Nova Scotia's SPCA is starting the year off with a financial crunch after a man agreed to give up his 66 cats, all of whom needed medical attention. The shelter is quickly realizing that the felines are coming with a hefty price tag.
There are so many cats, and they require so much treatment, the SPCA has had to put them in isolation — away from the shelter's general intake animals.
"It's unfortunate because all of the cats are pretty infested with lice," said the SPCA's Sandra Flemming.
None of the cats have been spayed or neutered. And that's not all.
"Every single one of them has required pretty extensive dental work, which is also slowing down the process."
Just how expensive is it? Flemming says at this point, they're spending an average of $400 per cat per surgery. If that stands, by the time the work is done, the shelter will have to pay $26,400 on medical procedures alone. That doesn't factor in the cost of food or general care of the animals while they're living at the SPCA.
"It's definitely more than the average cat that comes in. These are cats that are requiring way more surgery time."
The SPCA will receive $160 per adoption, but it still creates a significant gap in paying for the cats.
"This is a big one that hits us that is above the norm, but we'll get through it."
Flemming says the situation is being eased by the support of the owner. They won't identify the man, only to say he lives near Yarmouth, but they said he did the right thing by calling and asking for help. He reached the point where he could no longer afford to feed his animals.
Joanne Landsburg, chief provincial inspector of SPCA., says they won't be pursuing charges.
"Because he's been very compliant with us and working with us. That's the important thing for all animals involved."
The organization has only been able to take 26 of the cats so far.
"We physically don't have the space to bring them all in all at once," said Landsburg, who points out that they still have their regular intake animals to deal with.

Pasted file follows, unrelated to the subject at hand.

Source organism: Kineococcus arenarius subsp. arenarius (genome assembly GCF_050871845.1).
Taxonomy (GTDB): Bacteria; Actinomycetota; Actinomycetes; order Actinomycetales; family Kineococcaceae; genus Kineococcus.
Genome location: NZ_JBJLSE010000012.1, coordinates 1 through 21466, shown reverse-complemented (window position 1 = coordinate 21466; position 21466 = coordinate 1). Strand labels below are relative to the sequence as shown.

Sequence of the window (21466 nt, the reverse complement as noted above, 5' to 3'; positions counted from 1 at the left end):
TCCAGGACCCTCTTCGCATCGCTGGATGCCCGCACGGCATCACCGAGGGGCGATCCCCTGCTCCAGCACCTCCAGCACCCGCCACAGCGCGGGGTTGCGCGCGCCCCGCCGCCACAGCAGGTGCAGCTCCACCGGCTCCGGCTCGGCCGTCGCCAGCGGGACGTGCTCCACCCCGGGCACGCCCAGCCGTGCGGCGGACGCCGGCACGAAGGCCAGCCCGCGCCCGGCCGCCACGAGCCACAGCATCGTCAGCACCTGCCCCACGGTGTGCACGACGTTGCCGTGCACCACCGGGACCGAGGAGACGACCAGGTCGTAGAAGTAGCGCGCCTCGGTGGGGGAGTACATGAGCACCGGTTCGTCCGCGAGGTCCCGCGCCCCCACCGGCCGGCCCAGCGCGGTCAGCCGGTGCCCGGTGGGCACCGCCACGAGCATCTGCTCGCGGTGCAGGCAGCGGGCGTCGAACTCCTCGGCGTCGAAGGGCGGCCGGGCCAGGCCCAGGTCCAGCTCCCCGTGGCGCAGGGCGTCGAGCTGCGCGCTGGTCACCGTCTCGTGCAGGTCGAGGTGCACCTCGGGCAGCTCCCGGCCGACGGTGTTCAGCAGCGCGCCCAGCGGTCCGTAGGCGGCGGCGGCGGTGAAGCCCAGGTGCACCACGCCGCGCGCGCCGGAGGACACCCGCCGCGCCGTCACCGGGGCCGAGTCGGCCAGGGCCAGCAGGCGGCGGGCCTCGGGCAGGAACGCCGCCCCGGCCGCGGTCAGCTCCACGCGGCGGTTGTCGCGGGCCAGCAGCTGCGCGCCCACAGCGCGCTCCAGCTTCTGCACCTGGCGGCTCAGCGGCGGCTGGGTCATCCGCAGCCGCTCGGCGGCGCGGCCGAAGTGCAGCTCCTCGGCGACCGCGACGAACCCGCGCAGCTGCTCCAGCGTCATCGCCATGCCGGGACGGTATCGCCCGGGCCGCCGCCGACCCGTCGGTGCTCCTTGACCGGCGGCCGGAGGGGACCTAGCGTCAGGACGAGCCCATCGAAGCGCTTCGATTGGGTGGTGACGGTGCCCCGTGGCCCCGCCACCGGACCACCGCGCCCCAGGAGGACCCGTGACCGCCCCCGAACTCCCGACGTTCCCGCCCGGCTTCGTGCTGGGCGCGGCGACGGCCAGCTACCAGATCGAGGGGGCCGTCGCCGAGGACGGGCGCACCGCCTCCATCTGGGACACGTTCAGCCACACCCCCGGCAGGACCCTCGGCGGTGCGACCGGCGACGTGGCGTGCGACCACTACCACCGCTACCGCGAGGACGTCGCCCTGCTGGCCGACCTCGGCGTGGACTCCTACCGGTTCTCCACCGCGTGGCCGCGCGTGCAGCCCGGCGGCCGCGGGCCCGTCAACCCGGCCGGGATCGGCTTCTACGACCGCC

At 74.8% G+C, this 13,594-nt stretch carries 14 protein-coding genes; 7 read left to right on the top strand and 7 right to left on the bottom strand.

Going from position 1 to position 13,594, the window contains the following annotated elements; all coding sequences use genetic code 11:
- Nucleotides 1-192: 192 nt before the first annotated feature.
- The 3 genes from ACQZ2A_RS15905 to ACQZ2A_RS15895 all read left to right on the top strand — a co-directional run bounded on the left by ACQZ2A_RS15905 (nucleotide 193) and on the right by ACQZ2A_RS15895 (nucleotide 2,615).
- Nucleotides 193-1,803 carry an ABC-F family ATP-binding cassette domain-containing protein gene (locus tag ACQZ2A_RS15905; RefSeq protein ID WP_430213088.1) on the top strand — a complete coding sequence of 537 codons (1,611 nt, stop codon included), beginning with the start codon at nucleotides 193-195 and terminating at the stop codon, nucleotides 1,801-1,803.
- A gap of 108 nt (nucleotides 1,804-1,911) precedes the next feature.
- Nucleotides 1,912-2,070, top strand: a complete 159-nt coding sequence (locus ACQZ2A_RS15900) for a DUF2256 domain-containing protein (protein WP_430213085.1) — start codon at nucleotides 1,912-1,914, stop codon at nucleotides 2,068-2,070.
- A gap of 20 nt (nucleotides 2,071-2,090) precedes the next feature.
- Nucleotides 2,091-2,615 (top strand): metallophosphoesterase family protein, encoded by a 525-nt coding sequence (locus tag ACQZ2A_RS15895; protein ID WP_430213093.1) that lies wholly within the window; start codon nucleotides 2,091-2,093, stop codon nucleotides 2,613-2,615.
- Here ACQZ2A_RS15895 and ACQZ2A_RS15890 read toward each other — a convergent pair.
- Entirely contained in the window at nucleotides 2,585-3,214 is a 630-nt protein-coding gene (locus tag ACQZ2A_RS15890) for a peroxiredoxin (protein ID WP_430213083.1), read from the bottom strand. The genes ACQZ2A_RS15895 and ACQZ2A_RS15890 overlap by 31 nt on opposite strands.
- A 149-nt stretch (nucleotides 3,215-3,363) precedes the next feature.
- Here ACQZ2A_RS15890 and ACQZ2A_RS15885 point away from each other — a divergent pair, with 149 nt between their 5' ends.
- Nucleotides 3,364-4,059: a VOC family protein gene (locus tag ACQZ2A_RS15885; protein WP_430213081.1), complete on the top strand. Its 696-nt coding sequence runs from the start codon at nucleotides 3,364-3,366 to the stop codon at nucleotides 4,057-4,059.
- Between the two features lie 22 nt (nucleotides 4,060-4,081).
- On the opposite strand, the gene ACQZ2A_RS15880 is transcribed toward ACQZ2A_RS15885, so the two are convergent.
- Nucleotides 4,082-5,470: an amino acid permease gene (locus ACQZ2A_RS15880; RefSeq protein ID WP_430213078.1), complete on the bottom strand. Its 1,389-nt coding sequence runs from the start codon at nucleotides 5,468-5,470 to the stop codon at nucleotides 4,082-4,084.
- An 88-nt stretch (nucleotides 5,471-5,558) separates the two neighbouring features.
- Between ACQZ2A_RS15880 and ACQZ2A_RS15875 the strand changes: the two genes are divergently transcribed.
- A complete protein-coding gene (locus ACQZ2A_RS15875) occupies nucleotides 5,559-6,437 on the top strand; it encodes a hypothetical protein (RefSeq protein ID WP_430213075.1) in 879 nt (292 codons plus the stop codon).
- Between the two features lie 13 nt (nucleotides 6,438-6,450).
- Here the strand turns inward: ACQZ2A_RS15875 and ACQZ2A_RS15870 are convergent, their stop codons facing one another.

"It's a huge impact on the shelter, space wise. And a huge strain on our veterinarians."
Some of the cats were so skinny, they had to sit in their kennels for weeks before they were strong enough for surgery.
So the shelter decided to use a different tactic, dropping off bags of food for the remainder of the cats in the home so they can bulk up before they're seized.
Flemming says despite the burden, there was no way they would consider euthanizing the animals as the Nova Scotia SPCA is a no-kill shelter.
"Dental work and lice is something that we see everyday, just not 66 cases at once. So if we're not going to euthanize that animal in any other circumstance... that's not a cat we're going to euthanize."
'All too often'
So far, about five of the cats from the home have been adopted, but they expect many more to be ready to find new homes in the coming weeks.
While this situation is a strain on the SPCA, it's not unheard of. Last fall they dealt with four different cases of finding 30 cats in homes.
"Hoarding cases such as this happen all too often in Nova Scotia, but it is important for the person to come forward and work with us," said Landsburg.